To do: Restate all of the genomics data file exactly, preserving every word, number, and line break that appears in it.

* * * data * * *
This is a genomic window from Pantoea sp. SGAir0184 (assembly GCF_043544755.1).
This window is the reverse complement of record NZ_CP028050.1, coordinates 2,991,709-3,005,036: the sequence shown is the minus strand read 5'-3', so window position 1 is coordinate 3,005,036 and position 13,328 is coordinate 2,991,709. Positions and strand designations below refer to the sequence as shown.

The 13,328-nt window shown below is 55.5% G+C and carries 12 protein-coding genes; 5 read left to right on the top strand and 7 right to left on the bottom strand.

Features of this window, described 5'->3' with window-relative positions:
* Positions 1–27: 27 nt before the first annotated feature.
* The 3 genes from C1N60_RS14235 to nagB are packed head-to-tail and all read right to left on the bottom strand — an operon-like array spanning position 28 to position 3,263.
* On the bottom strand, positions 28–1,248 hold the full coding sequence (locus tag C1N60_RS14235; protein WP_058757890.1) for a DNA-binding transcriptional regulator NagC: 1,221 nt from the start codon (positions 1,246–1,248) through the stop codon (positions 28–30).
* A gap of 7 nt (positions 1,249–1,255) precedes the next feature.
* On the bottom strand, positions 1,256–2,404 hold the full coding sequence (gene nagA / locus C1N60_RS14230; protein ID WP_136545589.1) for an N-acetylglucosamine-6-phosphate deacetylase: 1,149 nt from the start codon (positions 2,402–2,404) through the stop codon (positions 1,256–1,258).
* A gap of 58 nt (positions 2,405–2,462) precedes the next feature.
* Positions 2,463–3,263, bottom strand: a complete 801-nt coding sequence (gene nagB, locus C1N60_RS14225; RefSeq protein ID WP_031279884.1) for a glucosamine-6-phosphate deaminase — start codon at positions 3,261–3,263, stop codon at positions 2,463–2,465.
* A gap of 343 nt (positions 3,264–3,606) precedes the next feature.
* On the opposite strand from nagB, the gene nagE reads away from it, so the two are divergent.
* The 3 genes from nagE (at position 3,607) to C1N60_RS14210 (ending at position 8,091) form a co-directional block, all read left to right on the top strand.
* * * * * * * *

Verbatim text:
This is a genomic window from Pantoea sp. SGAir0184 (assembly GCF_043544755.1).
This window is the reverse complement of record NZ_CP028050.1, coordinates 2,991,709-3,005,036: the sequence shown is the minus strand read 5'-3', so window position 1 is coordinate 3,005,036 and position 13,328 is coordinate 2,991,709. Positions and strand designations below refer to the sequence as shown.

The 13,328-nt window shown below is 55.5% G+C and carries 12 protein-coding genes; 5 read left to right on the top strand and 7 right to left on the bottom strand.

Features of this window, described 5'->3' with window-relative positions:
* Positions 1–27: 27 nt before the first annotated feature.
* The 3 genes from C1N60_RS14235 to nagB are packed head-to-tail and all read right to left on the bottom strand — an operon-like array spanning position 28 to position 3,263.
* On the bottom strand, positions 28–1,248 hold the full coding sequence (locus tag C1N60_RS14235; protein WP_058757890.1) for a DNA-binding transcriptional regulator NagC: 1,221 nt from the start codon (positions 1,246–1,248) through the stop codon (positions 28–30).
* A gap of 7 nt (positions 1,249–1,255) precedes the next feature.
* On the bottom strand, positions 1,256–2,404 hold the full coding sequence (gene nagA / locus C1N60_RS14230; protein ID WP_136545589.1) for an N-acetylglucosamine-6-phosphate deacetylase: 1,149 nt from the start codon (positions 2,402–2,404) through the stop codon (positions 1,256–1,258).
* A gap of 58 nt (positions 2,405–2,462) precedes the next feature.
* Positions 2,463–3,263, bottom strand: a complete 801-nt coding sequence (gene nagB, locus C1N60_RS14225; RefSeq protein ID WP_031279884.1) for a glucosamine-6-phosphate deaminase — start codon at positions 3,261–3,263, stop codon at positions 2,463–2,465.
* A gap of 343 nt (positions 3,264–3,606) precedes the next feature.
* On the opposite strand from nagB, the gene nagE reads away from it, so the two are divergent.
* The 3 genes from nagE (at position 3,607) to C1N60_RS14210 (ending at position 8,091) form a co-directional block, all read left to right on the top strand.